During the June 1967 Six-Day War, Israel captured the Old City and the entire territory west of the Jordan River. It extended the municipal boundaries of Jerusalem later that month to incorporate a large swathe of territory captured in the Six-Day War, almost reaching Ramallah to the north and Bethlehem to the south. In 1980, it asserted sovereignty over this area, effectively annexing it and putting it under the control of Israeli law. This annexation has not been recognized by any country other than the United States.
While in practical terms parts of Jerusalem already serve as Israel’s capital, it will not be internationally recognized as such until Israel and the Palestinians reach an agreement that determines the status of the city.
While President Trump indicated that he will sign the waiver one more time, he has made clear that the United States now formally recognizes Jerusalem as Israel’s capital — and set in motion plans to relocate the embassy. In doing so, he has upended decades of bipartisan policy and seemingly recognized Israel’s claim to sovereignty over Jerusalem.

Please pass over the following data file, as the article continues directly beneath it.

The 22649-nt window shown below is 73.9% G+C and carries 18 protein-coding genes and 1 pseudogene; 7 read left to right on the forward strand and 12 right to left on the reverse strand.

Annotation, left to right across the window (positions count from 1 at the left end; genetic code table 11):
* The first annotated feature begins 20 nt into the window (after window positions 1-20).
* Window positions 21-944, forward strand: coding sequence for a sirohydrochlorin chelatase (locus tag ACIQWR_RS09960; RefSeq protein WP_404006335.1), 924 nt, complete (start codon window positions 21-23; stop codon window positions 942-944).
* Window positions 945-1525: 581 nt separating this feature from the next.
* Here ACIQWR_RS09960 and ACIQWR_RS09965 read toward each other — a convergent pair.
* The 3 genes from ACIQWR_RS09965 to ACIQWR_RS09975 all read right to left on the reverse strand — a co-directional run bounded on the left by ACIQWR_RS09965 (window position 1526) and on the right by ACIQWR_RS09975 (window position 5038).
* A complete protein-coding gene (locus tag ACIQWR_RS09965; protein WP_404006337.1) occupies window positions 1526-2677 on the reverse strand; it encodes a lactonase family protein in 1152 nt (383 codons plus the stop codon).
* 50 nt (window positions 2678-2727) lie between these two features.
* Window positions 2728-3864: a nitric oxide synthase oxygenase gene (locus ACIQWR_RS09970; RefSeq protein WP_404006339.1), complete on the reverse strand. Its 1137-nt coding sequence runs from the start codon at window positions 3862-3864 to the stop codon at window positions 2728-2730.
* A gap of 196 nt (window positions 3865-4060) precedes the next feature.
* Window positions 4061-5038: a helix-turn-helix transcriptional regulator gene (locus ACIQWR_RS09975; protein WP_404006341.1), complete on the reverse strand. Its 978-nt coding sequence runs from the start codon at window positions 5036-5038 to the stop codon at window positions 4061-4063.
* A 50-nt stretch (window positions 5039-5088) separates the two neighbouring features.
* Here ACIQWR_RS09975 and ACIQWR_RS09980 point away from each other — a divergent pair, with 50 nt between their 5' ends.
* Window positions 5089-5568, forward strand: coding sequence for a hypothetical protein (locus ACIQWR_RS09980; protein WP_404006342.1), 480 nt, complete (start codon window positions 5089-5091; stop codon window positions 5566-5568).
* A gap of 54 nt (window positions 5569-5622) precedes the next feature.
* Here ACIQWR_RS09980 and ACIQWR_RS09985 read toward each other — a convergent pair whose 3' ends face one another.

Since 1967, Democratic and Republican presidents alike have maintained the official United States position that the final status of the entirety of Jerusalem is to be decided by negotiations. Subsequently, they have studiously avoided any actions that could be interpreted as prejudging their outcome. As part of that nearly 50 year-long policy, the United States — like every other country with which Israel has bilateral relations — maintained its embassy in Tel Aviv. A few countries formerly maintained embassies in Jerusalem but all are now in Tel Aviv or its suburbs.